Combining humour and pathos, Steed examines the suburban realities of the life of a couple who marry as teenagers. The novel’s episodic structure conveys both the highs and lows this growing family faces as it gradually self-destructs, then recovers in a different form. As the three children become adults, they carry the legacy of their parents’ volatile relationship, yet each also achieves a kind of equilibrium according to their differing abilities. Nicely pitched portrayal of Australian domestic life from the early 1970s to a contemporary time.
Writing for Children
The Hole Story by Kelly Canby
Published by Fremantle Press, 2018.
Kelly Canby’s distinctively individual illustration style underpins a taut, cleverly conceptualised story with layers of playfulness and wisdom. The Hole Story is a memorable picture book that will intrigue children while also engaging those adults who connect them with it.
Grandpa, Me and Poetry written by Sally Morgan and illustrated by Craig Smith
Published by Scholastic Australia
While using prose, this book foregrounds poetry as a means of personal expression. A sensitive depiction of family dynamics and convincing dialogue carry the plot forward at a lively pace, with twists and turns making it both sad and funny. Morgan achieves balance between the main character’s cheekiness and compliance with school requirements, and Smith’s illustrations add to the movement and interest.
The Happiness Box written by Mark Greenwood and illustrated by Andrew McLean
Published by Walker Books Australia
Greenwood’s unadorned prose turns a bleak story of deprivation and danger into one of hope and courage in the face of adversity. This is a fine work of narrative non-fiction bringing a remarkable Australian story to the page, with McLean’s suitably sombre illustrations giving weight to the emotions evoked by the text.
How to Win a Nobel Prize co-authored by Barry Marshall and Lorna Hendry, with illustrations by Bernard Caleo
Published by Piccolo Nero, Schwartz Publishing Pty Ltd
In this book, the novel idea of time travelling to chat with a secret society of Nobel Prize winners proves an engaging way of delivering information about science, medicine and the academic endeavour of great scientists, with supplementary material and experiments adding to the mix.
Puddle Hunters by written by Kirsty Murray and illustrated by Karen Blair
Published by Allen & Unwin
A call to embrace simple pleasures underpins this story, and Murray’s polished text is supported by Karen Blair’s charming illustrations echoing the classic picture books of yesteryear. While there is a timeless quality to this book, it also serves as a reminder that there is much more to life than screen time.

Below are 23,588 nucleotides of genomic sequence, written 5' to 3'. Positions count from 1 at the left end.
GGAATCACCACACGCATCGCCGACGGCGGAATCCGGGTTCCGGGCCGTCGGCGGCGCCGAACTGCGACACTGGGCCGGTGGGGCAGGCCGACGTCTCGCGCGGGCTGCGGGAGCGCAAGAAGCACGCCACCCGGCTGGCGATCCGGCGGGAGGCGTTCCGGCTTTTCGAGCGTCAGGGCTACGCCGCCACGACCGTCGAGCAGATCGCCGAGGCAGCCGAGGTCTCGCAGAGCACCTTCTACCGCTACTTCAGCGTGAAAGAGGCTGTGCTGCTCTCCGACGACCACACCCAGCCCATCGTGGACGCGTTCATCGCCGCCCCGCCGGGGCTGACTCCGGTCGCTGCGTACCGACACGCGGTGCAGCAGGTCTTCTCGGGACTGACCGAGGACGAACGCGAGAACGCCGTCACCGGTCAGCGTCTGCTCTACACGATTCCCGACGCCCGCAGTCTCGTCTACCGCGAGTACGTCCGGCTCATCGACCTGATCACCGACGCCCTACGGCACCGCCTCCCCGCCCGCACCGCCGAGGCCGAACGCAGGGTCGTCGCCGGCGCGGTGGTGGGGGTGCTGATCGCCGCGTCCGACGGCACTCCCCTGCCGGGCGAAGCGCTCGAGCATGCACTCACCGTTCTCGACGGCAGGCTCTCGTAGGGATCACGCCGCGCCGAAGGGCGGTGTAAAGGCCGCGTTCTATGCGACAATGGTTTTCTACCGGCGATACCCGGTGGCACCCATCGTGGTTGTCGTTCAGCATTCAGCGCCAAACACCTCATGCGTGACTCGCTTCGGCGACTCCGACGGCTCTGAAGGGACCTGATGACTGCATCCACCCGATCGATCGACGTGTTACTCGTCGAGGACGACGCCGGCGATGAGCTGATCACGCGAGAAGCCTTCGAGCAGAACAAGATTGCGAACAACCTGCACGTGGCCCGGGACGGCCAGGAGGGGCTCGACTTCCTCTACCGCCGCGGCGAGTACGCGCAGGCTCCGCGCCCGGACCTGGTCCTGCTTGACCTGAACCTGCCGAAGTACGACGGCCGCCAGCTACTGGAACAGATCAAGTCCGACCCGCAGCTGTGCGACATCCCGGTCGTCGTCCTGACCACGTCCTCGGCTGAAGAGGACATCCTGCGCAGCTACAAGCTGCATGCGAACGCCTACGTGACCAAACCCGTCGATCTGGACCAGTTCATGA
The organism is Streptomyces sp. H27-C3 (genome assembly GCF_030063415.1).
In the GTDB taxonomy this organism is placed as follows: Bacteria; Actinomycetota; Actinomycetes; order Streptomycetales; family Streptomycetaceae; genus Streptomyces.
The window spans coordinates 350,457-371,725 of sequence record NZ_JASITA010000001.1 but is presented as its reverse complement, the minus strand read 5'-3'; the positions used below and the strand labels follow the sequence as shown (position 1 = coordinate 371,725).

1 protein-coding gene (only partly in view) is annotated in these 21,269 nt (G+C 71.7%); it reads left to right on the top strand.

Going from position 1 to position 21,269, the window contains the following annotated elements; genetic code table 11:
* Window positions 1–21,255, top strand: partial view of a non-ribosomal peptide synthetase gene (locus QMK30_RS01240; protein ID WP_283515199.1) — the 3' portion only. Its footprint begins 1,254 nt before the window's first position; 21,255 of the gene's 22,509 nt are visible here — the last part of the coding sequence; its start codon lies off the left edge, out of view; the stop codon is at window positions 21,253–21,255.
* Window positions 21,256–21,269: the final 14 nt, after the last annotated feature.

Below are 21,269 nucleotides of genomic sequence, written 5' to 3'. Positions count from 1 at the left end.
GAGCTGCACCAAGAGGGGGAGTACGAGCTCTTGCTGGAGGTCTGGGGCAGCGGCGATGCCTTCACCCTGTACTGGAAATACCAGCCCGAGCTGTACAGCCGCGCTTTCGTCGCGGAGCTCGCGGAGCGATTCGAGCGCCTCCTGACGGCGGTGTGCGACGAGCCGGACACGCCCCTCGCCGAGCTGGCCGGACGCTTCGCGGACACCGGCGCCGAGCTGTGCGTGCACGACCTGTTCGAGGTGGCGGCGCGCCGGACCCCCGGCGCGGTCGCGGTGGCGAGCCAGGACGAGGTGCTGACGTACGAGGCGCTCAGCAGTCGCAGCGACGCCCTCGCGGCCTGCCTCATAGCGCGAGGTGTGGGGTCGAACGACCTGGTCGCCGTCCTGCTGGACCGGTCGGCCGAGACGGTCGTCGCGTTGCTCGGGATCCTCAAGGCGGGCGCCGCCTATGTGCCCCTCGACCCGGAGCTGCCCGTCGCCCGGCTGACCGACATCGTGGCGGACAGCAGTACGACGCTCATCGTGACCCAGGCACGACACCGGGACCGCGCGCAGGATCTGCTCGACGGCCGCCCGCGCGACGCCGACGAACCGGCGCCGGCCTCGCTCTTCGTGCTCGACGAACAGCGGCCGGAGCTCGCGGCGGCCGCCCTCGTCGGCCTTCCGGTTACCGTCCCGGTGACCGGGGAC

Western Australian Writer's Fellowship
A.J. Bett’s Young Adult novel will focus on a teenage band trying to record a song to enter the Triple J ‘Unearthed High’ Competition. The story will explore the pressures that year 12 students experience when they don’t feel ready for post-school life, and address some of the issues that concern this age group, including friendship, honesty, courage and identity.
Amanda Curtin’s project is a work of historical fiction set in gold-rush Western Australia in the 1890s. It is based partly on the life of Frederick Vosper—a radical newspaper editor and parliamentarian who was both a reformist and racist. The novel will examine his life on the goldfields and issues of the period—workers’ rights, social reform, racism, the place of women—all of which resonate strongly with those of today.
Madeleine Dickie’s proposed novel is ‘a dark surf noir crime thriller set in Mexico and Western Australia.’ The story of two brothers from the Ningaloo coast who go missing on a surf trip to Mexico. it is titled ‘Blow-ins or The Dead Chorizo Eater’ and will not shy away from ‘the uglier aspects of Australian Culture.’
Kylie Howarth’s project involves writing the third book and researching and writing the fourth book in the ‘Fish Kid’ children’s chapter book series, and writing a children’s picture book, ‘Chip’. The focus of the ‘Fish Kid’ books continues to be around environmental issues, with the fourth book being set in the Raja Ampat Islands in Indonesia.
Craig Silvey’s novel ‘Honeybee’ will be narrated by a transgender teenager who meets an elderly man at a crucial moment in both their lives, resulting in a life-changing friendship. It will examine ‘cycles of poverty, toxic masculinity, teen suicide, addiction, and gender identity’.